Depleted hydrocarbon reservoirs are one of the main types of geological structure suitable for permanent storage of CO2. The Stage 1 project verified the fundamental science of CO2 storage in Australia and further validated the technology globally.

What was involved in Otway Stage 1

CO2CRC injected approximately 65,000 tonnes of CO2 -rich gas (Buttress gas) into the 25m thick Waarre Unit C sandstone within the depleted Naylor natural gas field at a depth of 2,000m in the Otway Basin, Victoria Australia. 

Buttress gas, containing tracers to track dispersion and diffusion, was injected through injection well CRC-1 located at the flank of the reservoir at a rate of approximately 120 tonnes per day for 18 months. As modelled, the injected gas migrated up-dip to accumulate at the crest of the reservoir below the Flaxman formation (regional top seal). The Naylor-1 well, a legacy well on the structure (suspended gas producer) and located at the crest of the reservoir was used as the monitoring well. U-tubes were used to obtain downhole fluid samples during and after the injection and provided a direct measurement of storage efficiency.

Assurance monitoring included surveillance of the atmosphere, soil gas and shallow groundwater. To date, no tracer compounds have been detected above background levels in samples taken as part of the assurance monitoring program.

What did the project deliver

This research demonstrated that the CO2 can be safely stored and monitored in reservoirs that previously contained hydrocarbons. The research:

  • Confirmed that modelling predictions for the storage project were reliable.
  • Verified the fundamental science of CO2 storage in underground reservoirs.
  • Validated a workflow for CO2 storage at field scale.
  • Validated technologies utilised to monitor CO2 storage sites (both deep and assurance monitoring), including tracer injections, pressure monitoring, U-tube fluid sampling, atmospheric measurement, etc.
  • Demonstrated that added gas tracers, including deuterated methane, krypton and sulphur hexafluoride can be successfully used to label stored CO2 for both monitoring and reservoir characterisation.
  • Established groundwater surveillance as useful in supporting the validation of safe storage of CO2.
  • Demonstrated the ability of re-purposing existing wells.
  • Showed that analyses of well fluids obtained using a U-tube sampling system at over two km depth can provide information on the composition of the stored CO2.
  • Provided over eight years of geochemical analyses of the stored CO2 plume.
  • Contributed to the development of regulatory frameworks for CO2 storage in Australia.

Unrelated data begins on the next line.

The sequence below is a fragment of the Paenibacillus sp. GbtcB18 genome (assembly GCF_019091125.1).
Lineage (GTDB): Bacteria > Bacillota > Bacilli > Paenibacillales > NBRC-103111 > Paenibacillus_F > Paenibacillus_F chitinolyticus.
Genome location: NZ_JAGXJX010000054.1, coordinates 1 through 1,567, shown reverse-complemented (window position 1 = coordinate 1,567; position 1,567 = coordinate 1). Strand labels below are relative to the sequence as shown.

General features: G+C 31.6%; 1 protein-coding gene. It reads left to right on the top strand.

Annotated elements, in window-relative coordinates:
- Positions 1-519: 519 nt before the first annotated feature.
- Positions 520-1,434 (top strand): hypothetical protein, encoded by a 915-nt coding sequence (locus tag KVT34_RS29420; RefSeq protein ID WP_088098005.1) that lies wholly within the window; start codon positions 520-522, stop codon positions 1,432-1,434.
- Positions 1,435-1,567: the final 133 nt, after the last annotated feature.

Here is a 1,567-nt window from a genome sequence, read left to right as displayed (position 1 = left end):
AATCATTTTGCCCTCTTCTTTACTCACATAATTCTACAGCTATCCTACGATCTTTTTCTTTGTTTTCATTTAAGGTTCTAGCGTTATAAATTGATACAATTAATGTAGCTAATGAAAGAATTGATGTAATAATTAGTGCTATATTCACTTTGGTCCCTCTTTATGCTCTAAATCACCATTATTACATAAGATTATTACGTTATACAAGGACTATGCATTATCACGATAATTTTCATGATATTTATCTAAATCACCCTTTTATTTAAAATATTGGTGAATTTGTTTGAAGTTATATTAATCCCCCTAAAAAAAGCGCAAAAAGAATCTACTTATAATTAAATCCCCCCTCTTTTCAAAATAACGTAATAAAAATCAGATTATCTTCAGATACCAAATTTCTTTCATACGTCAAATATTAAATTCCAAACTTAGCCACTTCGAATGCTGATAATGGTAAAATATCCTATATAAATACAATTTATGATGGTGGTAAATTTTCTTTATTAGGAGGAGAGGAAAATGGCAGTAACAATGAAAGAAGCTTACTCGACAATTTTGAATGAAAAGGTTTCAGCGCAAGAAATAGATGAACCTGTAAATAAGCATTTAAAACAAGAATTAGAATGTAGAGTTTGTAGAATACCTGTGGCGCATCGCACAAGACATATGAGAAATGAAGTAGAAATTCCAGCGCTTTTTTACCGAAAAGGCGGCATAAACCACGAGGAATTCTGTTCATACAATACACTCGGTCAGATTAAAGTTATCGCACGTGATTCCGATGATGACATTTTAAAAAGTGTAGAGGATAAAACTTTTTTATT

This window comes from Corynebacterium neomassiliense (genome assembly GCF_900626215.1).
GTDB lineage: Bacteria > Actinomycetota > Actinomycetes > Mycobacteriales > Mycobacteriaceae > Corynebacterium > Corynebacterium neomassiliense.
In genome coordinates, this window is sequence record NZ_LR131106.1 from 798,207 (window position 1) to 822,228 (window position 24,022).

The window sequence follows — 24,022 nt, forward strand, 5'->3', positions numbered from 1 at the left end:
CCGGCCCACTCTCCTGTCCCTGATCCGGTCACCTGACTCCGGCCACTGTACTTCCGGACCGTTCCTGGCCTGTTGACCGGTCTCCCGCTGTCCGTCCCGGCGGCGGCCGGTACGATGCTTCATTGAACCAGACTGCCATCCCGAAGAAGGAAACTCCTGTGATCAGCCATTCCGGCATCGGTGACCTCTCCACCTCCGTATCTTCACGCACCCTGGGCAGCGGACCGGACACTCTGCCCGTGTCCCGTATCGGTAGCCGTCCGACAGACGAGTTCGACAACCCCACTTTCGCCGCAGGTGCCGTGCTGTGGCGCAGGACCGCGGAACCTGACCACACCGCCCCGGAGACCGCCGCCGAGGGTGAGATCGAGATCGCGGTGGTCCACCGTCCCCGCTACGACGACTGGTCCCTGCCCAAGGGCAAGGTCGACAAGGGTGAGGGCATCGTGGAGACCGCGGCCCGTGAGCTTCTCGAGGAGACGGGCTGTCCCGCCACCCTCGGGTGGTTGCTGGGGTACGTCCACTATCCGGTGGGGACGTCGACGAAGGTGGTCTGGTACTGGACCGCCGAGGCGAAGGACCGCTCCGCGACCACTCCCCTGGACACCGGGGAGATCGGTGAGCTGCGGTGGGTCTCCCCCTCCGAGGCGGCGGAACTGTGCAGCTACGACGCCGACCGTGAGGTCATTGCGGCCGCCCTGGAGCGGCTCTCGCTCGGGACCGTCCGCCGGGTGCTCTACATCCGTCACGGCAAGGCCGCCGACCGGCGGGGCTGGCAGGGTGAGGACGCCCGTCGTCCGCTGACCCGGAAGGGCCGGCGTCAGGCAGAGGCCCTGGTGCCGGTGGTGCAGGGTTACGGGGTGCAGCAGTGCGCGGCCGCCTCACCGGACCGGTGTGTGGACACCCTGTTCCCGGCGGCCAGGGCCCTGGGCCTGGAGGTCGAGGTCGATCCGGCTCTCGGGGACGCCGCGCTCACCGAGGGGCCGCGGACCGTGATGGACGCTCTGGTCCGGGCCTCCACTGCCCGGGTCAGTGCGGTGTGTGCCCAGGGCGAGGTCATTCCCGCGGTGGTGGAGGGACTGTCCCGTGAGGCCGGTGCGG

Resulting Publications

Cook P. J Geologically Storing Carbon, Learning from the Otway Project Experience, CSIRO Publishing 2014.
link to publication reference

Ashworth P, Rodriguez S and Miller A, Jenkins C, Case study of the CO2CRC Otway National Project, Energy Transformed Flagship, CSIRO, 2011.
link to publication reference

Underschultz, J., Boreham, C., Dance, T., Stalker, L., Freifeld, B., Kirste, D., Ennis-King, J., 2011. CO2 storage in a depleted gas field: An overview of the CO2CRC Otway Project and initial results. International Journal of Greenhouse Gas Control 5, 922-932.
link to publication reference

Jenkins C, 2013, Statistical aspects of monitoring and verification, International Journal of Greenhouse Gas Control 13, 215- 229.
link to publication reference

Boreham, C., Underschultz, J., Stalker, L., Kirste, D., Freifeld, B., Jenkins, C., Ennis-King, J., 2011. Monitoring of CO2 storage in a depleted natural gas reservoir: Gas geochemistry from the CO2CRC Otway Project, Australia. International Journal of Greenhouse Gas Control 5, 1039-1054.
link to publication reference

Dance T, Spencer L, and Xu J 2018 Geological characterisation of the CO2CRC Otway Project Site – What a difference a well makes. Link to poster.
link to publication reference

Dance T, A Workflow for Storage Site Characterisation: A Case Study from the CO2CRC Otway Project Site. Conference Presentation AAPG 2009 Hedberg Conference.
link to publication reference

Noble, R, Stalker, L, Wakelin S, Pejcic B, Leybourne M, Hortle A, Michal K; 2012, Biological monitoring of carbon capture and storage – A review and potential future developments. International Journal of Greenhouse Gas Control 10, 520 – 535.
link to publication reference

Sandrine Vidal-Gilbert, S, Tenthorey E,  Dewhurst, D, Ennis-King J, Hilli R, Geomechanical analysis of the Naylor Field, Otway Basin, Australia: Implications for CO2 injection and storage 2010, International Journal of Greenhouse Gas Control, Volume 4, Issue 5, 827-839.
link to publication reference

Sharma, S, Cook, P, Robinson S, Anderson, C. 2007, Regulatory challenges and managing public perception in planning a geological storage pilot project in Australia, International Journal of Greenhouse Gas Control, Volume 1, Issue 2, 247-252.
link to publication reference

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